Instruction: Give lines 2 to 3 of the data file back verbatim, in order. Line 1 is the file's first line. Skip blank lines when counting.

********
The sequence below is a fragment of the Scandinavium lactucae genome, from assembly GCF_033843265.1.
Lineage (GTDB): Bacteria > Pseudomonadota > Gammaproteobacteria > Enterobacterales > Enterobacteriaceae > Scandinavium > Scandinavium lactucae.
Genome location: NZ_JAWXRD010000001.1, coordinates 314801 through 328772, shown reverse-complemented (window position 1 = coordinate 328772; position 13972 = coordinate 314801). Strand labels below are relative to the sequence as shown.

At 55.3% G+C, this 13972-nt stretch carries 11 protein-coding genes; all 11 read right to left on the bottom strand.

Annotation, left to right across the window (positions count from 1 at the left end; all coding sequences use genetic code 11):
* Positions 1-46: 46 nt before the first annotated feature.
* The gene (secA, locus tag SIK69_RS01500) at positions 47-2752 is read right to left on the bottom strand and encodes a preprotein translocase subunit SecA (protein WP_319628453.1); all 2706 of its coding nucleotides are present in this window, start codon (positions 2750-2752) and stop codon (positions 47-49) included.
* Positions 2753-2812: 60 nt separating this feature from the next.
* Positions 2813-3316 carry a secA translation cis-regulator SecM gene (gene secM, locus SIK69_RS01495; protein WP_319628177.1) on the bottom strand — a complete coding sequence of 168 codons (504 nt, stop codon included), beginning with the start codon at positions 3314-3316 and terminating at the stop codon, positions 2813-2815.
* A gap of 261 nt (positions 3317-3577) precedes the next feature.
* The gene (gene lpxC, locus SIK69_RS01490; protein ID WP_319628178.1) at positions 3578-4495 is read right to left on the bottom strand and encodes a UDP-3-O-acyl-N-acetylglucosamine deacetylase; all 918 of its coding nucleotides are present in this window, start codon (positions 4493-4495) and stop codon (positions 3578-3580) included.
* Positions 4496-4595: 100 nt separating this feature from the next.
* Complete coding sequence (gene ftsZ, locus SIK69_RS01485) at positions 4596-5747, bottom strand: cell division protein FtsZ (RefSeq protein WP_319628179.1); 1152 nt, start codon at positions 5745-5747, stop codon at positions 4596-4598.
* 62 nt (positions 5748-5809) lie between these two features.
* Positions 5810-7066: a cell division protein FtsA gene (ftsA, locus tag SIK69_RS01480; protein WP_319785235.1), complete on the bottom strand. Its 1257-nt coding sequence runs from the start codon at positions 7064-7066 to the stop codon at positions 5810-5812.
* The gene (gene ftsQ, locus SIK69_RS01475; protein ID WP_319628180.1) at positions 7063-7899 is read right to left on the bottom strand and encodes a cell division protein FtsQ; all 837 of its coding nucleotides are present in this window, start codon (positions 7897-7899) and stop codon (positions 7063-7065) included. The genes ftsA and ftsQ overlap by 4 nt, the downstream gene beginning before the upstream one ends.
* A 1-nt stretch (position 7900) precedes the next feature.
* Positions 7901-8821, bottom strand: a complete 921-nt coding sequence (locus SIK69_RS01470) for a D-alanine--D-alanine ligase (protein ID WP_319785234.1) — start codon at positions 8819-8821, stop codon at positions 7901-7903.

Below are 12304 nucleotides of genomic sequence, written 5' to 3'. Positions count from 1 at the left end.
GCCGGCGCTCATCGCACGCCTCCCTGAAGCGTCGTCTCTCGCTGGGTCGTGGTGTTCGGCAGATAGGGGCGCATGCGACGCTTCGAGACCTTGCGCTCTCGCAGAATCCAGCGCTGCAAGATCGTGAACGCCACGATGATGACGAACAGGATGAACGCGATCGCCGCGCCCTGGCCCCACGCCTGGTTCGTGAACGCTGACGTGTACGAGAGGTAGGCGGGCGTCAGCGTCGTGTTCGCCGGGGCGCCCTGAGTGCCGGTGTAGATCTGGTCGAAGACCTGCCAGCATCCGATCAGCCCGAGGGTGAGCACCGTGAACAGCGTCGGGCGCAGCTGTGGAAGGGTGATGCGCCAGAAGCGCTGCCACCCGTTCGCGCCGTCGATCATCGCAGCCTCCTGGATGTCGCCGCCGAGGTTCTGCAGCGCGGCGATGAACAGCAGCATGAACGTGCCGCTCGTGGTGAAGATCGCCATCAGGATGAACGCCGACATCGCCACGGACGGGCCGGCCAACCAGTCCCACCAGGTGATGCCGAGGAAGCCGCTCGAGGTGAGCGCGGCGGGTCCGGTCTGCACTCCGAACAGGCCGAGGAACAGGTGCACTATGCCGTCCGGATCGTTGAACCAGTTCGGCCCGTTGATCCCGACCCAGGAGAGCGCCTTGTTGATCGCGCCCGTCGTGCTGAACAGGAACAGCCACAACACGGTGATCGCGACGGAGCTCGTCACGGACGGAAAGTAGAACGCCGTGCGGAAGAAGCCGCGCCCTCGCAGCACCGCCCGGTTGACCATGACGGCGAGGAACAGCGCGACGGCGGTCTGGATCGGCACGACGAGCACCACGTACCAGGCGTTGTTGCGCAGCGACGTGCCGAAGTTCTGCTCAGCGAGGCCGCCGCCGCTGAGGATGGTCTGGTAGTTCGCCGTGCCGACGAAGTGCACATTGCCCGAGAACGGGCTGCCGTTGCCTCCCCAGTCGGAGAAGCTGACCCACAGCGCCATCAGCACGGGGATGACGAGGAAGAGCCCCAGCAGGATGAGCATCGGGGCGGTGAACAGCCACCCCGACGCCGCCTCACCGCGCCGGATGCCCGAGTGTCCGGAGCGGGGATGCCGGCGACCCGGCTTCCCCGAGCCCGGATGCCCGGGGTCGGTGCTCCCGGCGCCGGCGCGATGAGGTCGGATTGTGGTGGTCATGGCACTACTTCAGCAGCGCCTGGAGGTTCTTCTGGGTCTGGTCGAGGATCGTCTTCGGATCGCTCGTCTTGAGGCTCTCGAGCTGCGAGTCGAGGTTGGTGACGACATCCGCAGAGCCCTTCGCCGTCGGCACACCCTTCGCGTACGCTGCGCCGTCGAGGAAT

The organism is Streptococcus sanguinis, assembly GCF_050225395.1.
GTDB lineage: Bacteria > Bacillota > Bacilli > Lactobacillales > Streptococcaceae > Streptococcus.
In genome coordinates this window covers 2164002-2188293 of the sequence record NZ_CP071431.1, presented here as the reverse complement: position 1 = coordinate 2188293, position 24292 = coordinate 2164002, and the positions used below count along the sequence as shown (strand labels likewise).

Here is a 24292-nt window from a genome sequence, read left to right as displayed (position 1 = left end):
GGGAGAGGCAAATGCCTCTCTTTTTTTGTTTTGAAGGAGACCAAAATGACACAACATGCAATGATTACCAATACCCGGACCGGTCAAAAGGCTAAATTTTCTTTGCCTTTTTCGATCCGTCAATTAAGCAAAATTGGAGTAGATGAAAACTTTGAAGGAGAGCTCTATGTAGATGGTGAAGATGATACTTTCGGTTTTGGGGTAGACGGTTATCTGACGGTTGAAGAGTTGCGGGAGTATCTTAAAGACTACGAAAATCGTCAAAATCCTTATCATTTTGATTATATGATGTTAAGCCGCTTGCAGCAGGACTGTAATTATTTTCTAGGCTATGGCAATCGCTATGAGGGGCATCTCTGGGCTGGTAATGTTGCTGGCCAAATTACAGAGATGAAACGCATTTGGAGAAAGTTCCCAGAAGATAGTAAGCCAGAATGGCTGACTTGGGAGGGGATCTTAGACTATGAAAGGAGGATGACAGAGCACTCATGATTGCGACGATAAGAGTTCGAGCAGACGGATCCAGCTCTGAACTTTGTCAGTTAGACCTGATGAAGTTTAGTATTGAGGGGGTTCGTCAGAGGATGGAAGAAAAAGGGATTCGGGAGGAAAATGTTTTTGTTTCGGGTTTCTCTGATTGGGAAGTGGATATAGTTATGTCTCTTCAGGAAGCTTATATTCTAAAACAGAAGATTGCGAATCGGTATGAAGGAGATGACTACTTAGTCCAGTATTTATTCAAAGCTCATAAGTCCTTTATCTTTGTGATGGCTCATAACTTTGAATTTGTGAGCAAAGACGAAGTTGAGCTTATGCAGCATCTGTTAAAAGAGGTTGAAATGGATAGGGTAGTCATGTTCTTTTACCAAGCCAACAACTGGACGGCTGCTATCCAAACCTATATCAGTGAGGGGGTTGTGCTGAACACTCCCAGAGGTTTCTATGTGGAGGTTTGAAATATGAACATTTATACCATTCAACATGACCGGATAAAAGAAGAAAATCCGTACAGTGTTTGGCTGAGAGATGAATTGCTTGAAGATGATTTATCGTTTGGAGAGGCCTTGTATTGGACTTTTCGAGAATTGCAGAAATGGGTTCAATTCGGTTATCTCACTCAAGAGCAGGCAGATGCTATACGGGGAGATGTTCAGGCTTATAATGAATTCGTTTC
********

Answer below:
Lineage (GTDB): Bacteria > Pseudomonadota > Gammaproteobacteria > Enterobacterales > Enterobacteriaceae > Scandinavium > Scandinavium lactucae.
Genome location: NZ_JAWXRD010000001.1, coordinates 314801 through 328772, shown reverse-complemented (window position 1 = coordinate 328772; position 13972 = coordinate 314801). Strand labels below are relative to the sequence as shown.